1. The resource management subsystem approach developed by the USDA-Soil Conser-

    vation Service and reported in their "Recommended Plan.for Best Management

    Practices" shall be considered as Best. Management Practices to control, or

    reduce erosion/sedimentation.

    2. The Regional Board recognizes the sediment problem area maps developed by the

    USDA-Soil Conservation Service as the most comprehensive regional assessment

    of erosion problems for private lands presently available. These maps will be

    refined to assess significantly impacted water with the. ehlp of SCSLRCD,

    county, and interested agencies.

    17/2/5 .

  • Erosion/Sedimentation -3-

    3. Regional Board will cooperate with counties to establish county erosion control.committees, composed of interest groups including those representing the public interest, and local, state, and federal agencies with resource management skills, Committee_duties _are:

    a. Provide local input and assistance to develop a control plan for the problem area.

    b. Define with the Regional Board, seasonal water quality and soil loss standards for their area.

    o. Seek technical assistance from agencies in planning, review, and tnplemen- tation of Best Management Practices..

    d. Seek funding for implementation of Best Management Practices.

    e. Provide leadership In working with land users-An the problem area.

    f. Encourage development and/or implementation of local erosion/sedimentation control ordinance.

    Guidelines for Potential Erosion/Sediment Problems

    A. Agriculture

    Potential problems stem from conversion of one type of agricultural: land use to another (i.e., range to Oultivated'agriculture) which result in soil disturbing activities and removal of vegetative cover.

    1. Local units of government should identify areas where such conversions are likely. to occur and erosion/sedimentation will have adverse impaCts on water duality.

    2. The county erosion control committees should work with the County to develop a Control plan for identified areas.

    3. Local USDA-Soil Conservation Service/RCD and DC Cooperative Extension Offices should establish education and information. programs to assist agricultural land users in planning and applying Best 4apagement.PracticeS to mitigate erosion during. And after conversion.

    B. Construction

    1. Plans .for erosion/sedimentation control should be a requirement for' issuance.Of a county or city grading and/or building_ permit for construc- tion activities that will disturb greater. than 10,000 square feet of surface area and/or more than 100 cubic yards of excavated material.

    17/3/5 .

  • Erosion/Sedimentation

    2. Plans for erosion/sedimentation control should meet the following minimum


    a. During development and/or construction, adequate measures to protect against erosion/sedimentation shall be provided.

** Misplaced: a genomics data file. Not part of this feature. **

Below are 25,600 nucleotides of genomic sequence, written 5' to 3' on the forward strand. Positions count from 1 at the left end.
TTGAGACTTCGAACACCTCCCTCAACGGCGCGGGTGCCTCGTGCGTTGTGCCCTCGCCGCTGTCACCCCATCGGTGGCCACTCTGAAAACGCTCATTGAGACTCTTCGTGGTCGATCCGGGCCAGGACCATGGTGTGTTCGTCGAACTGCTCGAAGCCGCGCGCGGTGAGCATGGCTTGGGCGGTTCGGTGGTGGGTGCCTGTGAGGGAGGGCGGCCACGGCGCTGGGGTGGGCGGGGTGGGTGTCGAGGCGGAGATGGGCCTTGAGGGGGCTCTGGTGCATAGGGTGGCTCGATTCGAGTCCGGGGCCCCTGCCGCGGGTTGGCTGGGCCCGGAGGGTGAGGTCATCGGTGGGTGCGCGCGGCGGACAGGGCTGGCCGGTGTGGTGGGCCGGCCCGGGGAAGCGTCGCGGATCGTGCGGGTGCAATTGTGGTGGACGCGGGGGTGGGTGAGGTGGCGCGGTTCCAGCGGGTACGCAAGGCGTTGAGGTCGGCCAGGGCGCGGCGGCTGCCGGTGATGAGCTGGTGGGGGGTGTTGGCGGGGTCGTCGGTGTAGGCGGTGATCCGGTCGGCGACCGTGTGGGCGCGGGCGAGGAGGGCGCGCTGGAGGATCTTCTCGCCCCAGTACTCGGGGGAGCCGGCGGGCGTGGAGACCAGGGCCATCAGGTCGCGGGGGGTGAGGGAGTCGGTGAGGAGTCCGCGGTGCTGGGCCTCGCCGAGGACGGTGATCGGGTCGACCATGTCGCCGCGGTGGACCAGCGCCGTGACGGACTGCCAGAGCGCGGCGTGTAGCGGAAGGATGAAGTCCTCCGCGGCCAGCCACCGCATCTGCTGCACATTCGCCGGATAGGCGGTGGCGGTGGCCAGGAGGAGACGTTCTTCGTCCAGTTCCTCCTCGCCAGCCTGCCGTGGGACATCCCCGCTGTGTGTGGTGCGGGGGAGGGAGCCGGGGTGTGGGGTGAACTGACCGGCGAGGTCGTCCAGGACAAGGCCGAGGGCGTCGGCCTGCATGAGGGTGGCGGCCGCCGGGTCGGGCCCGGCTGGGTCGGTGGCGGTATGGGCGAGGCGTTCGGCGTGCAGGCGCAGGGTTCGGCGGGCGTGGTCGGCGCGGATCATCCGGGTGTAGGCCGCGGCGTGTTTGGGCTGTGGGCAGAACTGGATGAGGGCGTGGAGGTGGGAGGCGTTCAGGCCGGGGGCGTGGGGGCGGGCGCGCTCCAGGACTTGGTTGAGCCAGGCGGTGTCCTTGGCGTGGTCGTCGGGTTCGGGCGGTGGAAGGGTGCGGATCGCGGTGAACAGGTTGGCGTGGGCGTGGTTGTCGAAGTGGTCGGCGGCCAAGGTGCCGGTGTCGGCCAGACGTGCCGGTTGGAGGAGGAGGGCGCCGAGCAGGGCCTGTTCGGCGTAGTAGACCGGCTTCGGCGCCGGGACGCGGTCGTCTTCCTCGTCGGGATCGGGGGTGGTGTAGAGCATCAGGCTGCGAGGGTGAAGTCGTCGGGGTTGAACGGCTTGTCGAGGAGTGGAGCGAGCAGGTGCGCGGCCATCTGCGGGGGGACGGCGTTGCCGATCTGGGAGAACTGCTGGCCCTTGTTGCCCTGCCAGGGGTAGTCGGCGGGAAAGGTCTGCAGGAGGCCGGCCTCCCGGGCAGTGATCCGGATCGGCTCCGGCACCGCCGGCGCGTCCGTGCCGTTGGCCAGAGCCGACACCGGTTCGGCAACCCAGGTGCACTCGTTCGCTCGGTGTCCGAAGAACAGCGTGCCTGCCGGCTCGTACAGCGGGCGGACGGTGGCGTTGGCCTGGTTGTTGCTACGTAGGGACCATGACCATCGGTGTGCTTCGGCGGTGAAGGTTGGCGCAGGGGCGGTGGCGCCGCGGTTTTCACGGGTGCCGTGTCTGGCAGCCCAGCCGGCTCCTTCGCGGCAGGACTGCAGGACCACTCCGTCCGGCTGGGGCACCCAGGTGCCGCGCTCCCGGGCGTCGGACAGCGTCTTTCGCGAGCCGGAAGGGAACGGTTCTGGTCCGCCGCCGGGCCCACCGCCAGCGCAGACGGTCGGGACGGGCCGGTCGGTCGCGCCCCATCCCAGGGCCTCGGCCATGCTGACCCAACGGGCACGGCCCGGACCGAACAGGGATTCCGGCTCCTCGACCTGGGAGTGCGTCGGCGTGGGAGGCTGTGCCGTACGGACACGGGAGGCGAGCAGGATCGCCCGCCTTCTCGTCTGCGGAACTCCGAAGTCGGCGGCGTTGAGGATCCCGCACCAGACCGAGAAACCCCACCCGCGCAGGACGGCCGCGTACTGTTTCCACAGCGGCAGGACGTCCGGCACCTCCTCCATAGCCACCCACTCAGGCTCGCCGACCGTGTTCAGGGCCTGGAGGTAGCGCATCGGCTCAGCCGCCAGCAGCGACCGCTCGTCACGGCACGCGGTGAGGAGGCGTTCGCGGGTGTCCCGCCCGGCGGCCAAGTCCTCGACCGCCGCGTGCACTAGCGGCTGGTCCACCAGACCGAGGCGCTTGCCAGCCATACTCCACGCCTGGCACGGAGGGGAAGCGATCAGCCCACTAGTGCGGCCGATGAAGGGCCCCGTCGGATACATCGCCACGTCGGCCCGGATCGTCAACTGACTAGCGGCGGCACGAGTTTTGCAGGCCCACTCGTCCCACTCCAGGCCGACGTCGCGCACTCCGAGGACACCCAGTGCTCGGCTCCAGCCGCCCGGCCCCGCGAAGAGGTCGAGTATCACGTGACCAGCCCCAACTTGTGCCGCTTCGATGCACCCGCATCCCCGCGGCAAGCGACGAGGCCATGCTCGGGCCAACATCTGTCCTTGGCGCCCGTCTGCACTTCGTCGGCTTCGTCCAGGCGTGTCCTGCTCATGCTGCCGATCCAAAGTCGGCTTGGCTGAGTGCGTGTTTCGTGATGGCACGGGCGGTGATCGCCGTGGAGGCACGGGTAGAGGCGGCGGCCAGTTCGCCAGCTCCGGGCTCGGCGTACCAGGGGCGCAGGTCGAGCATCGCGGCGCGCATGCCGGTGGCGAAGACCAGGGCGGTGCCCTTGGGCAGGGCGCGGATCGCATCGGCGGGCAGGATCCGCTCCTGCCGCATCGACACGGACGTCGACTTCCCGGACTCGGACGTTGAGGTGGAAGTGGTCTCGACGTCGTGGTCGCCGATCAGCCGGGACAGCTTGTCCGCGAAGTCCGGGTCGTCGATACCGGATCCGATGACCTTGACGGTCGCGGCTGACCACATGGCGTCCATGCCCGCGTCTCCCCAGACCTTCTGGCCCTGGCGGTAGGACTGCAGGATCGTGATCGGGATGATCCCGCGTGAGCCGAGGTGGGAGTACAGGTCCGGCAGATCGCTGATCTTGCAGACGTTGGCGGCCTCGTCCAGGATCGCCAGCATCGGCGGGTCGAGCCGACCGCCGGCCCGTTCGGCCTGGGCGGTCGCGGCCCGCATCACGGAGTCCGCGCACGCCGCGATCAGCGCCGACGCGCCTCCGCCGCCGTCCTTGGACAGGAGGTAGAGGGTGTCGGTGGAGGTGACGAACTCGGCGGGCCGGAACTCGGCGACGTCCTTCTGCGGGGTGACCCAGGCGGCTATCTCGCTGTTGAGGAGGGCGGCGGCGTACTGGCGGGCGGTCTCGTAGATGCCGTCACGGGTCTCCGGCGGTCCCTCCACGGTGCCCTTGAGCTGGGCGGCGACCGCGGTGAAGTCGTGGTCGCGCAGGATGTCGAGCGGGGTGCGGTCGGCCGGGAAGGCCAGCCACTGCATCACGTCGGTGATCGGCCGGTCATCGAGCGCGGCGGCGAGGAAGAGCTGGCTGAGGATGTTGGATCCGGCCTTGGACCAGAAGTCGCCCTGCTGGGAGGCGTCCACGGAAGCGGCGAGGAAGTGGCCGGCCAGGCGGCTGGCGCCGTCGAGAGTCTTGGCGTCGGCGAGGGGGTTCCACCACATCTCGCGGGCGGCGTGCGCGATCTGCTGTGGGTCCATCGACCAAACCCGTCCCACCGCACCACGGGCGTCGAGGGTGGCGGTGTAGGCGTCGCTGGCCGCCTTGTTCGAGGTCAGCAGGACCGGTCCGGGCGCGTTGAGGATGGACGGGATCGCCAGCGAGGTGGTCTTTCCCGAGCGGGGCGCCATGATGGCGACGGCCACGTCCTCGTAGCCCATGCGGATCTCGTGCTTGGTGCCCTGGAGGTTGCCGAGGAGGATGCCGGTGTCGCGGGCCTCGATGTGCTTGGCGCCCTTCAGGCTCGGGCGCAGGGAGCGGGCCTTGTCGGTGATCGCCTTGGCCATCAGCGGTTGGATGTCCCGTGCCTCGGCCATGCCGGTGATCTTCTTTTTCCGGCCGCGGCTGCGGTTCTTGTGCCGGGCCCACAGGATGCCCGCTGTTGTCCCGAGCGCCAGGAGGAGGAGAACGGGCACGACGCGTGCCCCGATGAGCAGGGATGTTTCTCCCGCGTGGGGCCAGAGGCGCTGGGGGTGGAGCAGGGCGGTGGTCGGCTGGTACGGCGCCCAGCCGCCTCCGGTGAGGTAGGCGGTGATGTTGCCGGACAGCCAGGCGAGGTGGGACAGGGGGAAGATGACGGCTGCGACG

b. Land shall be developed in increments of workable size that can be

    completed during a single construction season. Emsion and sediment control measures shall be coordinated with the sequence of grading,

    development and construction operations.

    c. Vegetation shall be removed only when absolutely necessary.

    d. Every effort shall be made to conserve top soil for reuse in revegeta-

    tion of disturbed areas.

    e. All disturbed soil surfaces shall be stabilized and revegetated before

    the rainy season.

    In addition, plans should address the need for the following criteria:

    a. Sediment basins and traps shall be installed in conjunction with the initial grading operation.

    b. The drainage, and storm water runoff control system and its component facilities shall be designed to fit the hydrology of the area under full, development and have adequate capacity to transport the flow from

    all upstream areas.

    c. The drainage and storm water runoff control system and its component facilities shall be nonerosive in design, shall conduct runoff to a stable outlet, and be installed prior to the rainy season.

    3. Those counties and cities that have adopted and are implementing ordinances and programs compatible with these guidelines shall transmit tentative maps fOr land develpments containing 100 lots or more with sufficient informa- tion that the proposed development will meet these guidelines or the approved county/city erosion control ordinances.

    4. Construction activities in counties and cities having no erosion control programs or one which is not in compliance with the Regional Board guide-

    lines may be required to file a report of waste discharge.


  • .--Erdsion/Sedimentation

    Supportive Studies

    The following studies tional information on

    1. Recommended Plan 1979.

    2. 208 Institutional

    were performed to provide mu